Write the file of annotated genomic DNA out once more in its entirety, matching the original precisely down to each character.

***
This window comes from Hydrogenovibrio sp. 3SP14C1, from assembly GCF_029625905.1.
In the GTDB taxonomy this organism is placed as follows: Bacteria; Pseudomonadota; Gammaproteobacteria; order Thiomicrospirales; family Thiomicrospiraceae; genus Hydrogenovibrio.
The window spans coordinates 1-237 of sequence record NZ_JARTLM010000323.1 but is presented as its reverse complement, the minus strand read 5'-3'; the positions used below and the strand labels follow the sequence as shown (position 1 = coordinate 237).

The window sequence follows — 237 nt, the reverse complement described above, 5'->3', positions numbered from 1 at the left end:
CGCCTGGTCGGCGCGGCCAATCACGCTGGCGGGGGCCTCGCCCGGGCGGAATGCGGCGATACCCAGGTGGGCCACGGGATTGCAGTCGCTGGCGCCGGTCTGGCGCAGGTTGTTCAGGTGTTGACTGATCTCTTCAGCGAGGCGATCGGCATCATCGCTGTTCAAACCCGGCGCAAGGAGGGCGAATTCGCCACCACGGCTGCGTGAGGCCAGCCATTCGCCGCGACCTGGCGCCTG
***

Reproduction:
This window comes from Hydrogenovibrio sp. 3SP14C1, from assembly GCF_029625905.1.
In the GTDB taxonomy this organism is placed as follows: Bacteria; Pseudomonadota; Gammaproteobacteria; order Thiomicrospirales; family Thiomicrospiraceae; genus Hydrogenovibrio.
The window spans coordinates 1-237 of sequence record NZ_JARTLM010000323.1 but is presented as its reverse complement, the minus strand read 5'-3'; the positions used below and the strand labels follow the sequence as shown (position 1 = coordinate 237).

The window sequence follows — 237 nt, the reverse complement described above, 5'->3', positions numbered from 1 at the left end:
CGCCTGGTCGGCGCGGCCAATCACGCTGGCGGGGGCCTCGCCCGGGCGGAATGCGGCGATACCCAGGTGGGCCACGGGATTGCAGTCGCTGGCGCCGGTCTGGCGCAGGTTGTTCAGGTGTTGACTGATCTCTTCAGCGAGGCGATCGGCATCATCGCTGTTCAAACCCGGCGCAAGGAGGGCGAATTCGCCACCACGGCTGCGTGAGGCCAGCCATTCGCCGCGACCTGGCGCCTG